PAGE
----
An online survey delivered to two sets of corresponding authors containing demographic information, and questions about researchers’ perceptions of publishing in the presumed predatory journal, type of article processing fees paid and the quality of peer review received. The survey also asked six open-ended items about researchers’ motivations and experiences.

Participants
Using Beall’s lists, we identified two groups of individuals who had published empirical articles in biomedical journals that were presumed to be predatory.

Results
Eighty-two authors partially responded (~14% response rate (11.4%[44/386] from the initial sample, 19.3%[38/197] from second sample) to our survey. The top three countries represented were India (n=21, 25.9%), USA (n=17, 21.0%) and Ethiopia (n=5, 6.2%). Three participants (3.9%) thought the journal they published in was predatory at the time of article submission. The majority of participants first encountered the journal via an email invitation to submit an article (n=32, 41.0%), or through an online search to find a journal with relevant scope (n=22, 28.2%). Most participants indicated their study received peer review (n=65, 83.3%) and that this was helpful and substantive (n=51, 79.7%). More than a third (n=32, 45.1%) indicated they did not pay fees to publish.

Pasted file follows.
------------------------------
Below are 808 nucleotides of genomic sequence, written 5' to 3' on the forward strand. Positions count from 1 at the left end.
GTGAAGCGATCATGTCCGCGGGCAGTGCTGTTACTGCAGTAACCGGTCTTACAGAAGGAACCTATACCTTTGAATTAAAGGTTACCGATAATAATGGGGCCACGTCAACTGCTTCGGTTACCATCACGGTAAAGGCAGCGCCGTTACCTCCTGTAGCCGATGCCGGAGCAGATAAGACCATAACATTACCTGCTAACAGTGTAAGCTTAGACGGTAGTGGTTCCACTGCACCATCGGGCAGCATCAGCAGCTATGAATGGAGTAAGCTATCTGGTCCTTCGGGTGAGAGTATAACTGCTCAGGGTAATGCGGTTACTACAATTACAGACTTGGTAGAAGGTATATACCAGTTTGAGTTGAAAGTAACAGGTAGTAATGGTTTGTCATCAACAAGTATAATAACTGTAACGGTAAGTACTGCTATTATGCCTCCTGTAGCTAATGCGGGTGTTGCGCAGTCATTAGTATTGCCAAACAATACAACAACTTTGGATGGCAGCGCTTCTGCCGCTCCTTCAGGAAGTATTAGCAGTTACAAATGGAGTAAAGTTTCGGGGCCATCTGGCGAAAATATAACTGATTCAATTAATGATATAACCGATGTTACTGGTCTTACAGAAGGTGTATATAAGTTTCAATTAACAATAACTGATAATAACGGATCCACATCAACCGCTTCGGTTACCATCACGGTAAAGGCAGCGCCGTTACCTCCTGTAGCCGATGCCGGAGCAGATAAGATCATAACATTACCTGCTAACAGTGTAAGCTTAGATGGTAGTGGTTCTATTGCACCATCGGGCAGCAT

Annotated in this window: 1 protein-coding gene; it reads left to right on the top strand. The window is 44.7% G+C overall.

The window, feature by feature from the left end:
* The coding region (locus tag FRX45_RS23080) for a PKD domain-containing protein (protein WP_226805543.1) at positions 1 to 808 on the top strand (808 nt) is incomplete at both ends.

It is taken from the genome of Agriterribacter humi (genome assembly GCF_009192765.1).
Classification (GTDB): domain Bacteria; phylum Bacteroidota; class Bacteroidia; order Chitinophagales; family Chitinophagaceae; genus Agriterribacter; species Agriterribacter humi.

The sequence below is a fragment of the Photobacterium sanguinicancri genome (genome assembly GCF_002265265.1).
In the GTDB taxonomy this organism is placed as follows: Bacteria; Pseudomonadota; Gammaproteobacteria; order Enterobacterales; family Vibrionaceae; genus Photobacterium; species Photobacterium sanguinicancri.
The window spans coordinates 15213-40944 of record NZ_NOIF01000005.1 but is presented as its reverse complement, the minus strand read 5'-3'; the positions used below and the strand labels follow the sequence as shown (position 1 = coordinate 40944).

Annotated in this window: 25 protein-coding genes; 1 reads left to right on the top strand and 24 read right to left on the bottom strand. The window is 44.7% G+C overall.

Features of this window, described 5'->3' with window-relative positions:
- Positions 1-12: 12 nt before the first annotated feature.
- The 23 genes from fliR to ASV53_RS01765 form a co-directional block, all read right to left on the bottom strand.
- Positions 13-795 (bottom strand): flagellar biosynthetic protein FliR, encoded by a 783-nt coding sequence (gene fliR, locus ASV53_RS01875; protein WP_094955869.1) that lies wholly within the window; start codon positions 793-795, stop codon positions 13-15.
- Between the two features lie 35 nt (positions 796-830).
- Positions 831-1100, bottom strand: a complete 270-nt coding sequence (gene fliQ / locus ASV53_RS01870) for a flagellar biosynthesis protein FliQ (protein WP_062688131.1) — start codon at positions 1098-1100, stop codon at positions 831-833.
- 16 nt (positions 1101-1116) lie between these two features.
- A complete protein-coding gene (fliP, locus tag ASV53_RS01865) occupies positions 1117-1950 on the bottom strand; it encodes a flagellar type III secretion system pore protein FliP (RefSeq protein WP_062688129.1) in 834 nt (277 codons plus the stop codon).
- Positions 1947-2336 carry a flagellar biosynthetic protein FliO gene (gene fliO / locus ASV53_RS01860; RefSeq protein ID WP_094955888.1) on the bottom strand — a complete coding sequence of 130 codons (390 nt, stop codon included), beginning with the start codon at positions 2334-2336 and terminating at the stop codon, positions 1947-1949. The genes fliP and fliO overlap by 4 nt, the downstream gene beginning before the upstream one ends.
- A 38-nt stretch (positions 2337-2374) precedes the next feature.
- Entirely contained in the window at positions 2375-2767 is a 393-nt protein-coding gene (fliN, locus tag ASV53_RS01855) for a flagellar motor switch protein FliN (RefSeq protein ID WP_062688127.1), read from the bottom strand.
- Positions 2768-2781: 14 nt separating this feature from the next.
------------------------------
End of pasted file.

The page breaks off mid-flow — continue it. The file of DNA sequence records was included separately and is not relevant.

Conclusions
This work provides some evidence to inform policy to prevent future research from being published in predatory journals. Our research suggests that common views about predatory journals (eg, no peer review) may not always be true, and that a grey zone between legitimate and presumed predatory journals exists. These results are based on self-reports and may be biased thus limiting their interpretation.

This is an open access article distributed in accordance with the Creative Commons Attribution Non Commercial (CC BY-NC 4.0) license, which permits others to distribute, remix, adapt, build upon this work non-commercially, and license their derivative works on different terms, provided the original work is properly cited, appropriate credit is given, any changes made indicated, and the use is non-commercial

Cobey KD, Grudniewicz A, Lalu MM, et al Knowledge and motivations of researchers publishing in presumed predatory journals: a survey. BMJ Open 2019;9:e026516. doi: 10.1136/bmjopen-2018-026516
Publisher (Open Access): https://bmjopen.bmj.com/content/9/3/e026516

Conducting Accessible Research: Including People With Disabilities in Public Health, Epidemiological, and Outcomes Studies (Papers: Dianne Rios, et al | November 2016)0